PC`s widow criticises killers` early release
Two men who were convicted of killing an off-duty police officer with a piledriver punch are being allowed home visits just two years into their sentences.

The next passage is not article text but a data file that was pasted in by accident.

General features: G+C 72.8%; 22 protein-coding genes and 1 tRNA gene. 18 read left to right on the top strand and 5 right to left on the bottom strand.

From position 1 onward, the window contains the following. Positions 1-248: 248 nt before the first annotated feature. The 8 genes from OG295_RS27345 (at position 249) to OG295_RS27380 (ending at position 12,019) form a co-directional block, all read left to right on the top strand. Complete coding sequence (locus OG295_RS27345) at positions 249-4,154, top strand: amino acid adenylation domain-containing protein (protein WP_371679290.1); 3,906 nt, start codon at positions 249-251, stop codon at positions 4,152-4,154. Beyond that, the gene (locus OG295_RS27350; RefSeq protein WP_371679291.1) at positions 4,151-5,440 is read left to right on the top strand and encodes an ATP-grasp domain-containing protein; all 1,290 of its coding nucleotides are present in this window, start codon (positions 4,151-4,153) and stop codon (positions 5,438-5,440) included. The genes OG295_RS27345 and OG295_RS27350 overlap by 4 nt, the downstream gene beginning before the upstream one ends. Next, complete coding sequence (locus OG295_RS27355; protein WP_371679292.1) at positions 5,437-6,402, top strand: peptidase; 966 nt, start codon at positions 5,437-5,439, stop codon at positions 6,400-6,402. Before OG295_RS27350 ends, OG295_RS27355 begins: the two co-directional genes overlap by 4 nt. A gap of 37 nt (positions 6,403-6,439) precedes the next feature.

Two men who were convicted of killing an off-duty police officer with a piledriver punch are being allowed home visits just two years into their sentences. Police Constable Neil Doyle, 36, died after he was attacked by Andrew Taylor and Timmy Donovan on a Christmas night out with colleagues in Liverpool city centre. Taylor was sentenced to seven years and six months and Donovan was sent to prison for six years and ten months after they were both found guilty of manslaughter by joint enterprise. Neither Donovan nor Taylor would admit to throwing the fatal punch, which ruptured PC Doyles artery and led to bleeding on the brain. PC Doyles wife, Sarah who married him less than six months before his death says she is living more of a sentence that her late husbands killers. She received a letter from the Probation Service informing her that Taylor is about to begin escorted visits from prison and Donovan is currently having unescorted visits. Mrs Doyle said: This coming December will be just three years since Neil was attacked. Donovan is currently on unescorted home visits, and Taylor is just about to start escorted visits – its not even three years it happened, and theyre already on their way out. She added: Things are still really, really tough. Life has completely changed, Im still undergoing trauma counselling. I still havent returned to work full time, its completely changed my life and turned everything on its head. The Ministry of Justice said it was unable to comment on individual cases, but in June a spokesperson said: All offenders must meet strict criteria and pass a full risk assessment before being considered for release on temporary licence (ROTL). ROTL is considered for offenders towards the end of their sentence, taking into account their individual resettlement needs. It helps build and maintain family ties, which is proven to help re-offending. Those who fail to comply with the conditions of a ROTL can be returned to closed prisons where they may have to serve additional time.